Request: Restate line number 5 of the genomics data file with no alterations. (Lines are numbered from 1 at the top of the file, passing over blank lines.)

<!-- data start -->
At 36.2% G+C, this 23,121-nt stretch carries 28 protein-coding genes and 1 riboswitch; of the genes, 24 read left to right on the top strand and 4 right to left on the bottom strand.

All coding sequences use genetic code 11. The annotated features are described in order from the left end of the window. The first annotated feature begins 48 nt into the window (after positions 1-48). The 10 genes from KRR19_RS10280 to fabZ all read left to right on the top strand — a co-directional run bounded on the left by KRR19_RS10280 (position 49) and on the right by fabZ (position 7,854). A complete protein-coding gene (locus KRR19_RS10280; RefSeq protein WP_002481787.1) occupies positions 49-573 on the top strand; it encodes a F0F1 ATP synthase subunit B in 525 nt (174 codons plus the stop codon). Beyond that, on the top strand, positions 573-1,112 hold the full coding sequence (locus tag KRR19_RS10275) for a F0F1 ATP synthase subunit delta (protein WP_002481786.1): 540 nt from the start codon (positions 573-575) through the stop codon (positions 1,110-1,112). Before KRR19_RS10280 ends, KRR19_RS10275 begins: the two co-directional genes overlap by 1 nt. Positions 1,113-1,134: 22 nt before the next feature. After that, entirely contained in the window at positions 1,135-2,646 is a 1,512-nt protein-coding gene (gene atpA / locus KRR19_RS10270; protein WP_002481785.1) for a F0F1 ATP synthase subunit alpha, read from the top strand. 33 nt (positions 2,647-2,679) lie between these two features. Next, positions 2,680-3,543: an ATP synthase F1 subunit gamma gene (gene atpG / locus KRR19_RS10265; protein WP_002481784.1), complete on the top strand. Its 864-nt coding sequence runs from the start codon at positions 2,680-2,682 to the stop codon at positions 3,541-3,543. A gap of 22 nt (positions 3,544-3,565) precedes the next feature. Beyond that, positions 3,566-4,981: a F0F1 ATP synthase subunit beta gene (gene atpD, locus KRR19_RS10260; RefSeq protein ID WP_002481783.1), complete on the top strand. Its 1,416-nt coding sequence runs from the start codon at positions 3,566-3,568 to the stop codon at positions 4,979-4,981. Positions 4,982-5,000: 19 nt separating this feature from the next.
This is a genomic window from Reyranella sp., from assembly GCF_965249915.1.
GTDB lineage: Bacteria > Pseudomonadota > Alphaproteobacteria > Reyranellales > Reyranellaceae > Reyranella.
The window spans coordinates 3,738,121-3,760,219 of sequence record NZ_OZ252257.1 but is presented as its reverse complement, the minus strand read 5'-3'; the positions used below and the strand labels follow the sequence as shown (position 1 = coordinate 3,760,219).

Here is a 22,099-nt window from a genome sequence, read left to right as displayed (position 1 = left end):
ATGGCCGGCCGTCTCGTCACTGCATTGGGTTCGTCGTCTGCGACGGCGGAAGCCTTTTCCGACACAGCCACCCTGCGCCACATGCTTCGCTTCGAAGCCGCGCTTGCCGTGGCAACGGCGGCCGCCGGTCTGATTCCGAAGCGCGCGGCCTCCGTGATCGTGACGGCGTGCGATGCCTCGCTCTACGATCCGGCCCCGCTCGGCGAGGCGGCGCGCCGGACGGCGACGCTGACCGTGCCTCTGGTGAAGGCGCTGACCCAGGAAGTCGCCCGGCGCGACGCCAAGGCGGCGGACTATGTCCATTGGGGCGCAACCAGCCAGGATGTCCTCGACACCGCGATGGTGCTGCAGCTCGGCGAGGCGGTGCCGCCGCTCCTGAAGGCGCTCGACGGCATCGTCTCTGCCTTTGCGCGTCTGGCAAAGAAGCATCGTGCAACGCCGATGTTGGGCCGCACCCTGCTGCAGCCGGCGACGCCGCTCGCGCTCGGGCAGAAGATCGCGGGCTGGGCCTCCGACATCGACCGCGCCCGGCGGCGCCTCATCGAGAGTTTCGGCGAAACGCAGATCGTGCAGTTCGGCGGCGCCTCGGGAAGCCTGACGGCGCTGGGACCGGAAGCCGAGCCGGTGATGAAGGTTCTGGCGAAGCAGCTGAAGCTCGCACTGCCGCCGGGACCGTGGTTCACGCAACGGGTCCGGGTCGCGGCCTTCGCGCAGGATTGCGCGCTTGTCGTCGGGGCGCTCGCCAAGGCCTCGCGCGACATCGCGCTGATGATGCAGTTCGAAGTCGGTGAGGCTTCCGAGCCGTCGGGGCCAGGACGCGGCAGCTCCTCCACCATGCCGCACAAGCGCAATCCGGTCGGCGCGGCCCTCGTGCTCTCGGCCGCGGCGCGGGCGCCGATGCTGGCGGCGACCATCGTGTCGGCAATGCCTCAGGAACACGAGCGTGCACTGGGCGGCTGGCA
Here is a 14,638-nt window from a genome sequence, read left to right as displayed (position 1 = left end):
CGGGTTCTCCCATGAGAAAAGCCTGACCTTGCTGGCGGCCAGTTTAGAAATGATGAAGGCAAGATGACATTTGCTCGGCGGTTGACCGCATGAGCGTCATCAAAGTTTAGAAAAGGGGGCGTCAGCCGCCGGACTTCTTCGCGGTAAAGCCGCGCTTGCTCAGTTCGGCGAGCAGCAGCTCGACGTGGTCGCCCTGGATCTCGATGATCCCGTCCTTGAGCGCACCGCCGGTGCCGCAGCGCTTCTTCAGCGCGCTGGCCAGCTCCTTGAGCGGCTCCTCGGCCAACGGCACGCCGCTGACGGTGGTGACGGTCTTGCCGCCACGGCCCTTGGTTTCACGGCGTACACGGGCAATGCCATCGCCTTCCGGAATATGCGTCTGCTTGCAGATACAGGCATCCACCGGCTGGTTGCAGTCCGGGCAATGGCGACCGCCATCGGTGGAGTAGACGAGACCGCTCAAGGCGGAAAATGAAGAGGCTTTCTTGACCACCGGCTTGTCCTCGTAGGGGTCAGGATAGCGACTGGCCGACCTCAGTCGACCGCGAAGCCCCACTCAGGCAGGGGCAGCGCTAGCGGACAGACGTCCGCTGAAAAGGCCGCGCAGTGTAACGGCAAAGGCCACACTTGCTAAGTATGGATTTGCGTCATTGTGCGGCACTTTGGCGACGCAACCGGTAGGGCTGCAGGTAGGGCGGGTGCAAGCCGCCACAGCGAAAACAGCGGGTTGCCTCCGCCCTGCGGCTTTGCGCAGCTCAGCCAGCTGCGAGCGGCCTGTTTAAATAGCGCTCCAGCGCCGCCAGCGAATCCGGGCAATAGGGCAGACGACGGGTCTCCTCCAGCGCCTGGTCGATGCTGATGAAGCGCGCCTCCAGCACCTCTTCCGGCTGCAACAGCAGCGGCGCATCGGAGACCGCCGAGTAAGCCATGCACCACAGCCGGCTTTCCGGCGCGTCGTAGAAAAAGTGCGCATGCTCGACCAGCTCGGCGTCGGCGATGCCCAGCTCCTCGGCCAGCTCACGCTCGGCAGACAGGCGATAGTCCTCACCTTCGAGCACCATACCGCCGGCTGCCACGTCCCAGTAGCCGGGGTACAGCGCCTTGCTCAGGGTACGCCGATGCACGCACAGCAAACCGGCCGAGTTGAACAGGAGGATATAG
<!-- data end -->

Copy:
The window spans coordinates 3,738,121-3,760,219 of sequence record NZ_OZ252257.1 but is presented as its reverse complement, the minus strand read 5'-3'; the positions used below and the strand labels follow the sequence as shown (position 1 = coordinate 3,760,219).